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Longitudinal effects of depression on glycemic control in veterans with Type 2 diabetes. Gen Hosp Psychiatry 2008 Nov-Dec;30(6):509-14 PMID: 19061676

Pubmed ID

19061676

DOI

10.1016/j.genhosppsych.2008.07.001

Abstract

OBJECTIVES: To examine the longitudinal effects of depression on glycemic control in veterans with Type 2 diabetes.

METHODS: Data on 11,525 veterans with Type 2 diabetes were analyzed. A person-period dataset for each subject to cover 3-month intervals (36 time intervals) from April 1997 to March 2006 was created. Subjects were classified as depressed based on ICD-9 codes for depression. General linear mixed model regression was used to examine changes over time in HbA(1c) levels and whether the changes from baseline were different in depressed and nondepressed diabetic veterans, sequentially adjusting for baseline age, demographic variables and comorbidities (coronary heart disease, stroke and hypertension). Pooled t-tests were used to compare unadjusted mean HbA(1c) at each time point across the depressed and nondepressed groups. SAS was used for statistical analysis.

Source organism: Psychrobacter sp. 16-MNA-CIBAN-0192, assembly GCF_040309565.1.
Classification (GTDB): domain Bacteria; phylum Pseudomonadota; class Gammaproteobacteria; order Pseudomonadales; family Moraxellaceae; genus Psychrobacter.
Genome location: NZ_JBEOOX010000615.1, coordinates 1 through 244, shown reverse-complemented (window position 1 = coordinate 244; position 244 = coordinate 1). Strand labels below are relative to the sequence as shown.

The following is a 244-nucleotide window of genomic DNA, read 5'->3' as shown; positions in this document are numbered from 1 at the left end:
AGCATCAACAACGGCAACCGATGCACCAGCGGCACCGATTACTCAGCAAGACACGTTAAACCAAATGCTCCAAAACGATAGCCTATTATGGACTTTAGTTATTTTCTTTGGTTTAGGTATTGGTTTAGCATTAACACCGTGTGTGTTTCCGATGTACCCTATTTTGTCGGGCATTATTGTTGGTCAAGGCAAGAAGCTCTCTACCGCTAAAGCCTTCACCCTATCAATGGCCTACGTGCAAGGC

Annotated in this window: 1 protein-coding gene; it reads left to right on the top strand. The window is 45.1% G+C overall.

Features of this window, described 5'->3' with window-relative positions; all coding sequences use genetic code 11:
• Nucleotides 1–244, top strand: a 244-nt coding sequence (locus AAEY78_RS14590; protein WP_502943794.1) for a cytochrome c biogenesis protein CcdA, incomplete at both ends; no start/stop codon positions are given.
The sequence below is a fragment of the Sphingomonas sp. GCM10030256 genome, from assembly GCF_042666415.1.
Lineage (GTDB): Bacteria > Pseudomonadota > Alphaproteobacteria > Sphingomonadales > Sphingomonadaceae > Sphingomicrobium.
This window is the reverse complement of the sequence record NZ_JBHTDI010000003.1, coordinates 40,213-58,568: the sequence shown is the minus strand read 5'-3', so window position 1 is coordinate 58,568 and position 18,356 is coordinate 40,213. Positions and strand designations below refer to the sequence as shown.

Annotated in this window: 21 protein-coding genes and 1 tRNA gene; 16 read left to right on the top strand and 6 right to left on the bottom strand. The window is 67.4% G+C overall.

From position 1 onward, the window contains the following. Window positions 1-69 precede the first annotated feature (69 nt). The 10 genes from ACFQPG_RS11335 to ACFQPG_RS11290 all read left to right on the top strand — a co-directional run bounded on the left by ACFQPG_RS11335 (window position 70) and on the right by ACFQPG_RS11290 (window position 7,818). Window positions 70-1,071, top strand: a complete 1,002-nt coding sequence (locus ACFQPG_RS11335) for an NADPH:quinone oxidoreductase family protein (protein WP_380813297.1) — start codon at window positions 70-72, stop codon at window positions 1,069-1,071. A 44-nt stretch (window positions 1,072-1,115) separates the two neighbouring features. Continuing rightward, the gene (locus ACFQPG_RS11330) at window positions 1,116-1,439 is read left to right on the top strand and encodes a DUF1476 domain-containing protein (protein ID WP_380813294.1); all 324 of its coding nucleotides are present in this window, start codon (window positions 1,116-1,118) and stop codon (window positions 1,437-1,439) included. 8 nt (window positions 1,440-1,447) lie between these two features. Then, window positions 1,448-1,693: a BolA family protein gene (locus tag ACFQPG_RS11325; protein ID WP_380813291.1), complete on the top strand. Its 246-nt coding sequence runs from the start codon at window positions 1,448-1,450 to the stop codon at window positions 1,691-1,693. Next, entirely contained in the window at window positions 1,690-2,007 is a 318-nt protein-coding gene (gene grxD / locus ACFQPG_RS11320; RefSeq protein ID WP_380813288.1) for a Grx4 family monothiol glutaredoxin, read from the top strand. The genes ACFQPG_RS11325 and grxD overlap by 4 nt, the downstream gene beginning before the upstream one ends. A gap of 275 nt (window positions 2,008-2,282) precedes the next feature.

RESULTS: Ninety-seven percent were men, 48% were white, 27% were blacks and 25% were other. Mean age was 66 years and mean follow-up period was 4.1 years. Six percent (696/11,525) of the sample had diagnosed depression. Unadjusted mean HbA(1c) values were significantly higher in depressed vs. nondepressed subjects at all time points. The adjusted mean HbA(1c) values over time in the final mixed model were significantly higher in depressed vs. nondepressed subjects (mean difference of 0.13; 95% CI [0.03; 0.22]; P=.008). In all adjusted models, differences in mean HbA(1c) values were significantly higher in depressed vs. nondepressed subjects with Type 2 diabetes.

CONCLUSION: This study of veterans with Type 2 diabetes demonstrates that there is a significant longitudinal relationship between depression and glycemic control as measured by HbA(1c) and that depression is associated with persistently higher HbA(1c) levels over time.

Author List

Richardson LK, Egede LE, Mueller M, Echols CL, Gebregziabher M

Author

Leonard E. Egede MD Center Director, Chief, Professor in the Medicine department at Medical College of Wisconsin




Scopus

2-s2.0-54349102478   89 Citations

MESH terms used to index this publication - Major topics in bold

Aged
Comorbidity
Depressive Disorder
Diabetes Mellitus, Type 2
Female
Glycated Hemoglobin A
Health Surveys
Humans
Longitudinal Studies
Male
Middle Aged
Veterans
jenkins-FCD Prod-353 9ccd8489072cb19f5b9f808bb23ed672c582f41e